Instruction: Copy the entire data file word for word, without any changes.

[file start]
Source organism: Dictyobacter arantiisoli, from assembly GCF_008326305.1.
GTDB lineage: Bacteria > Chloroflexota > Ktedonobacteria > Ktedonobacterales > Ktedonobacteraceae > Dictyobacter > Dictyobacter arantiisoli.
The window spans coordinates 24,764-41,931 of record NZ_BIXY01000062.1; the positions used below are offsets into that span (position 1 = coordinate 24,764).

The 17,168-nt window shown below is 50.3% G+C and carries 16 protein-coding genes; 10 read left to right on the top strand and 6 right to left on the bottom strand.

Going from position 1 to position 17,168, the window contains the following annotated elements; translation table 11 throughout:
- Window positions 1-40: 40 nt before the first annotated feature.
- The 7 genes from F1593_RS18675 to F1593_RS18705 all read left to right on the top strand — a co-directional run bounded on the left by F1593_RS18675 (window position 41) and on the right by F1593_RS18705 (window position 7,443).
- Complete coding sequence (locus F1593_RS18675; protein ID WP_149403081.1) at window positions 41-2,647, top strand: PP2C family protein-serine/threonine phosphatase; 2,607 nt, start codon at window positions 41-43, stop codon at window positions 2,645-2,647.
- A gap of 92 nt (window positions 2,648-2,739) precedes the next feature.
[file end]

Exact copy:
Source organism: Dictyobacter arantiisoli, from assembly GCF_008326305.1.
GTDB lineage: Bacteria > Chloroflexota > Ktedonobacteria > Ktedonobacterales > Ktedonobacteraceae > Dictyobacter > Dictyobacter arantiisoli.
The window spans coordinates 24,764-41,931 of record NZ_BIXY01000062.1; the positions used below are offsets into that span (position 1 = coordinate 24,764).

The 17,168-nt window shown below is 50.3% G+C and carries 16 protein-coding genes; 10 read left to right on the top strand and 6 right to left on the bottom strand.

Going from position 1 to position 17,168, the window contains the following annotated elements; translation table 11 throughout:
- Window positions 1-40: 40 nt before the first annotated feature.
- The 7 genes from F1593_RS18675 to F1593_RS18705 all read left to right on the top strand — a co-directional run bounded on the left by F1593_RS18675 (window position 41) and on the right by F1593_RS18705 (window position 7,443).
- Complete coding sequence (locus F1593_RS18675; protein ID WP_149403081.1) at window positions 41-2,647, top strand: PP2C family protein-serine/threonine phosphatase; 2,607 nt, start codon at window positions 41-43, stop codon at window positions 2,645-2,647.
- A gap of 92 nt (window positions 2,648-2,739) precedes the next feature.